SwoopD3 came to Michigan International Speedway ready to put the screaming osprey on its nose across the finish line first.
But a broken wing put the University of North Florida’s Osprey Racing team in 82nd place this month at the annual Formula SAE competition, one slot down from last year’s single-seat race car series for college engineering teams across the world.
This was Osprey Racing’s third attack on the college competition after it came in 81st out of 125 teams last year, 20 ahead of its 2012 premiere. But part of its differential broke during the competition after the car was trailered to the huge track for its first race, Osprey Racing vice president and student Ju-John Huo said.
“The differential mounting rod end broke and the other bent, and we think it was mainly because of forces enacted on it when the clutch was engaged,” Huo said. “ … We pushed our brand-new car and I believe this year we learned a lot, and next year we will do better.”
The Society of Automotive Engineers competition started in 1979 to challenge student engineers to design, build and drive a race car that can withstand technical inspection, racing and a 13-mile endurance run. Former student Justin Tussey started Osprey Racing five years ago so the University of North Florida’s engineering students could compete in it.
The first car was built with $25,000 in donations, a used Honda motorcycle engine and help from local racers and machine shops. Students modified it into last year’s 60-pound-lighter, 65-horsepower Swoopdie2 with another $9,000 in donations.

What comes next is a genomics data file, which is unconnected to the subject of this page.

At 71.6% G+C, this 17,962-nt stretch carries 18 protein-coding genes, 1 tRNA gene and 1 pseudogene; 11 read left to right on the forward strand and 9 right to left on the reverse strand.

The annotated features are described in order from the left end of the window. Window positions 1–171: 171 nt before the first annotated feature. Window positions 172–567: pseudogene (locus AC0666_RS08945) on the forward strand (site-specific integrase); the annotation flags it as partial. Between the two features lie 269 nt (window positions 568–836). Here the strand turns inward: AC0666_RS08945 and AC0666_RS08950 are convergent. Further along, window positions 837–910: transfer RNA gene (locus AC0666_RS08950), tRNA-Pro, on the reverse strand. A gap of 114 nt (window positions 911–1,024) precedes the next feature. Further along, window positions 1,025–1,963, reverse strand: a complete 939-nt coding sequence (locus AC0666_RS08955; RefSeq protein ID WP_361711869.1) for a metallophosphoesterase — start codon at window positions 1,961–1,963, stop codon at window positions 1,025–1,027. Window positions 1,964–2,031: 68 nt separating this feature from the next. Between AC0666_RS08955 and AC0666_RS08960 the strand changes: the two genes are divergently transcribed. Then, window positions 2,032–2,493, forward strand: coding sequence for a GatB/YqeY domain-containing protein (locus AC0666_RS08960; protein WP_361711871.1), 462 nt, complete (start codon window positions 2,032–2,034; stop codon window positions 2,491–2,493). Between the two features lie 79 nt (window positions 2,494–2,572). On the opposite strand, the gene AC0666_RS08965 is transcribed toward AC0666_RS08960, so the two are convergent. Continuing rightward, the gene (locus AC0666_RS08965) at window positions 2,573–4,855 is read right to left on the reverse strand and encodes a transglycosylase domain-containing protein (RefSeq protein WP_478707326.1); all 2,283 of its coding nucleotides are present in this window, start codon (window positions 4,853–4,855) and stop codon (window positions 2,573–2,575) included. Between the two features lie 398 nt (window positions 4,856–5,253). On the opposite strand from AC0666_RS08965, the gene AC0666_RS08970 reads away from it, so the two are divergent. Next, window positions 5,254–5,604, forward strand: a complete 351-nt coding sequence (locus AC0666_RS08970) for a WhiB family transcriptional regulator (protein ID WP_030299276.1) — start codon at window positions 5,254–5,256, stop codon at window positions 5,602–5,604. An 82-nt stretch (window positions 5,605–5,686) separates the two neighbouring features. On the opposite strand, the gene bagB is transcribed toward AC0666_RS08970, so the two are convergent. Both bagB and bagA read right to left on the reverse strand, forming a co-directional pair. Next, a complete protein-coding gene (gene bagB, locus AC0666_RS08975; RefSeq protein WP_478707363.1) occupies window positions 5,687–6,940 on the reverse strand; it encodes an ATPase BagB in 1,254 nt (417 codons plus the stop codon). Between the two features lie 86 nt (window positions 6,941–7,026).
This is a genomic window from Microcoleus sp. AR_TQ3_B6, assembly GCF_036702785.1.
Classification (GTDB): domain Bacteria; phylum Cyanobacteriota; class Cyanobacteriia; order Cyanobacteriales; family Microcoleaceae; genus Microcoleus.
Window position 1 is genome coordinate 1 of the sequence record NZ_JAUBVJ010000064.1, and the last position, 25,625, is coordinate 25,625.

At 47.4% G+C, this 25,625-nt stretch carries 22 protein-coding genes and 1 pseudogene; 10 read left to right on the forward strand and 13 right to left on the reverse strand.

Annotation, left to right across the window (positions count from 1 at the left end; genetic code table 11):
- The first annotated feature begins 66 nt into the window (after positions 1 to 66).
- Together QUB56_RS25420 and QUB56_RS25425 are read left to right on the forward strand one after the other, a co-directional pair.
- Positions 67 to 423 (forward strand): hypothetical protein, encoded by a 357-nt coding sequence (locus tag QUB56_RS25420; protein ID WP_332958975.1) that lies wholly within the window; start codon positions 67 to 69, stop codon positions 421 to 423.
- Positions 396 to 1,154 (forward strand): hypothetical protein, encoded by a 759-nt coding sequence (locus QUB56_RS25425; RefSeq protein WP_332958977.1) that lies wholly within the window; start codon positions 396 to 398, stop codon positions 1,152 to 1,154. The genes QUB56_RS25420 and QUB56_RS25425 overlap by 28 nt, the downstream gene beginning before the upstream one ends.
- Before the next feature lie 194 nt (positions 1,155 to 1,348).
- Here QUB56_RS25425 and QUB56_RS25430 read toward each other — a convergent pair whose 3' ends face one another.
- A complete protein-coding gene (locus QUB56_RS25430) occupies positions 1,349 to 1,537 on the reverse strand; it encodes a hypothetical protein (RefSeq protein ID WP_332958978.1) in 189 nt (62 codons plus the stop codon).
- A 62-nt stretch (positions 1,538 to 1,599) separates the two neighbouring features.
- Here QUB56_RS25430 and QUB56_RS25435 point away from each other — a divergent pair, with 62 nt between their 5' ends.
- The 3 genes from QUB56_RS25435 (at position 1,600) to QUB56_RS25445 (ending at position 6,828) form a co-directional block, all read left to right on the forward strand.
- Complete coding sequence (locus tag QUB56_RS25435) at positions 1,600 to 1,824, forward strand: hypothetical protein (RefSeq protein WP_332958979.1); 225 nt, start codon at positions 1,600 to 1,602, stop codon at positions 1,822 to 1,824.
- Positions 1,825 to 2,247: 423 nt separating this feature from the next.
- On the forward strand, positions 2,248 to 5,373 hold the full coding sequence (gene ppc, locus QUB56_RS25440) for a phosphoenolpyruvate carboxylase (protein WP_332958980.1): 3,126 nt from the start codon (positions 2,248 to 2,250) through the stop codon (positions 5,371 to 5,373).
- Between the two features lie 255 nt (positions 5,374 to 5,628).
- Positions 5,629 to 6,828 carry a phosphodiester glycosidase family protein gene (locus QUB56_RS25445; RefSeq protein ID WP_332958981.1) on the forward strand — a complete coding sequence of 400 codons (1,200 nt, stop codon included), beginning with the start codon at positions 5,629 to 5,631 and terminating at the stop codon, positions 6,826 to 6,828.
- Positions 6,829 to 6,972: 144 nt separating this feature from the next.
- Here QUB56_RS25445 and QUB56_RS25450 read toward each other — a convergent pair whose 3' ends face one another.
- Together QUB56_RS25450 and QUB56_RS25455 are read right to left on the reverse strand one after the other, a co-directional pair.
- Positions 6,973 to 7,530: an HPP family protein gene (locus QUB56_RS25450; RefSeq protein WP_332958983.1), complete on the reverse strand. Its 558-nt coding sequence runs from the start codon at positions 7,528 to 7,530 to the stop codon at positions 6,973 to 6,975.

This year’s race car cost about $36,000, raised via donations or help from sponsors in parts or construction. Osprey Racing went up against 107 other student teams from as far away as Dubai and Stuttgart. Six Florida schools also competed against them — University of Florida (ninth place), University of South Florida (51st), Florida Atlantic University (76th), Florida Institute of Technology (80th) and Florida International University (82nd).
Osprey’s new car was built by the 17-member team, 10 of them seniors. It is more aerodynamic, with a more reclined seat, digital dashboard and pneumatic shifting. It was 16 pounds heavier, with about 75-horsepower from a newer rebuilt Honda engine.
The differential issue happened halfway through the endurance laps and the car was eliminated.
Brand new meant “hiccups,” Huo said. But the car becomes the “necessary stepping stone” for next year’s team to be more competitive, he said.
The school also placed 24th in the business presentation, with the video at youtube.com/watch?v=CVcAdOKLHM0.
Dan Scanlan: (904) 359-4549